Ray Wilkins is no longer with us. Joel Slagle writes why the idea of Ray Wilkins remains relevant; and why it is important now more than ever, to recognize those that perform a yeoman’s work for their side.
Why do we study history? Teachers of the subject love this question. It usually features prominently in the first session of the term. It is usually a rhetorical prelude to an esoteric self-justification. I know because I sat through many such lectures, and, later, I gave a few of them myself.
So, when I heard the news that Ray Wilkins had passed away, it made me ponder the role of history in the life of a football fan. There are a number of Chelsea fans that came of age in the ‘70s and witnessed him captaining the side at the tender age of 18. However, there are many more who did not. Wilkins was just an assistant coach who got the sack unexpectedly back in 2010 or a name from the club’s history.
We study history because it is us inside out. To study it is to know what is inside an individual: his or her prejudices, joys, ambitions, fears, and pain are all there. And then that person is illuminated. Studying the past no longer becomes some sort of dry, didactic exercise. To learn of the past is to love in the present. It is an affirmation of connection and brotherhood. Which is what football is all about at its best, isn’t it?
Few people knew that more than Ray. His whole career in football was spent safeguarding the mutual trust and friendship that develops within the game. Even his style of play reflected a keen awareness of others. After leaving Chelsea for Manchester United in 1979, he adapted his game and sacrificed pieces of his creative talent to bring out the best in his teammates, especially Bryan Robson. Not everyone appreciated the subtlety; he earned the derisive nickname of “the Crab” for his conservative passing style.
It is often difficult for observers to recognize greatness in working toward the betterment of the collective rather than individual glory. Claude Makelele, for example, was recognized by his teammates as one of the most essential players in the Real Madrid squad for years. However, Florentino Perez, in the midst of his Galactico project at Real Madrid famously sold Claude Makelele, saying the midfielder’s distribution was 90% backwards or sideways.
Wilkins had the talent to demand everyone’s attention but steadfastly worked to help others shine. We live in an age of YouTube highlight reels, GIFs, and banter accounts. A player’s new haircut is of more note than his actual contribution to the team. It is more important than ever to recognize those that perform a yeoman’s work for their side.
It is not surprising he went in to coaching after finally hanging up his boots. After all, a successful coach is one who maximizes the talent of his charges. However, it took Wilkins longer than most to find his way there. He simply loved playing the game too much to quit. While the first half of his career took him Chelsea, Manchester United, AC Milan, Paris St. Germain, and Rangers, the second portion saw him spend much of his 30s at QPR before bouncing around to wherever he could get a game.
“When I finished my career playing for Leyton Orient and Wycombe, I was still waking up every morning still grateful that I was a footballer,” he said. “I don’t think there’s a better life. I’ve been blessed.” Football is full of simple pleasures: the smell of the grass, the satisfying sound of a ball well struck, the joking around with friends on the training ground. Ray simply could not get enough of it, and coaching allowed him to stay with it.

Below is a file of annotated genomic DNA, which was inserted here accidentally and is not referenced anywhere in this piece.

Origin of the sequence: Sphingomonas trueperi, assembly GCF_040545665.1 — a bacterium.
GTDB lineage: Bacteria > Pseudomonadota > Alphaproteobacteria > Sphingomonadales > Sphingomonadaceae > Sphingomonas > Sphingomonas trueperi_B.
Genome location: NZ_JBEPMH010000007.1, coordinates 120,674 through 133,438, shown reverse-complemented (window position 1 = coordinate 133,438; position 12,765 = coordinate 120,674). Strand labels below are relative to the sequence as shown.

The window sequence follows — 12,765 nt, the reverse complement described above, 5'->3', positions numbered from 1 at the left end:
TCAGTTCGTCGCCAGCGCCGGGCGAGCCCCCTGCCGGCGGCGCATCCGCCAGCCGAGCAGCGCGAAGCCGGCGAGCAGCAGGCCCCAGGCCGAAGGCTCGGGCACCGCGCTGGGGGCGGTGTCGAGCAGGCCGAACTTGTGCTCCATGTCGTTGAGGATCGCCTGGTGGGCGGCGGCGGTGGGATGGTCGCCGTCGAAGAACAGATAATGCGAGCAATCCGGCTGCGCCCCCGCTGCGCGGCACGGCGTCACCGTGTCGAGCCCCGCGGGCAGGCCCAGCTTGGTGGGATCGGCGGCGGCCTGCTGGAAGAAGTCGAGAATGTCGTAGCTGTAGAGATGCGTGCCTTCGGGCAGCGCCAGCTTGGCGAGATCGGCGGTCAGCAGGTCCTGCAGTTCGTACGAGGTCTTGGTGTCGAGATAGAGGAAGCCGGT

His love of the game and desire to encourage others made it obvious he would end up in management. Richard Williams, the former chief sports writer for the Guardian, recalled an instance when the 18-year-old Wilkins ran back from his advanced position on the field to console the 35-year-old former England goalkeeper Peter Bonetti after a particularly damaging error. That is not just the mark of a caring teammate, but a gentleman.
Indeed, every retrospective one can read about Wilkins will feature the word “gentleman” prominently. Stories have been trickling out over the last few days of Ray’s acts of kindness. Nigel Quashie shared how he had secretly arranged for his mom to travel and watch his debut at QPR. Another man shared how he had been homeless, and the former England international sat down with him and chatted about life. Afterwards, he gave him money to find food and shelter for the night, and the man was able to get his life on back on track after finding help at the shelter.
George Bernard Shaw wrote, “A gentleman is one who puts more into the world than he takes out.” It is only too true of the England legend. He was so focused on taking care of others that he often failed to take care of himself. He had to take a Valium the night before matches as he was coming through at Chelsea, and later would point to this period as one of three serious bouts of depression in his life. The second difficult period came as he finished his playing days. Suddenly, he was no longer good enough, and he didn’t take it well.
The darkest time, however, was after his sudden dismissal from the Blues’ coaching staff in 2010. Separated from the game he loved and with his confidence at an all-time low, his depression led to drinking, which sank him deeper. Two drink-driving convictions finally forced him to reach out for help. Finally, after years of taking care of others, he let someone take care of him.
The legacy of Ray Wilkins endures at Chelsea. His enthusiasm for the game can be seen in Eden Hazard’s joie de vivre, his unselfish work ethic in Cesar Azpilicueta, and his ability to make others better in N’Golo Kante. It is a rare thing to have all those qualities in just one man. It is rarer still for that player to also be such a gentleman. His memory is, in the words of Bessie Anderson Stanley, a benediction for football fans everywhere.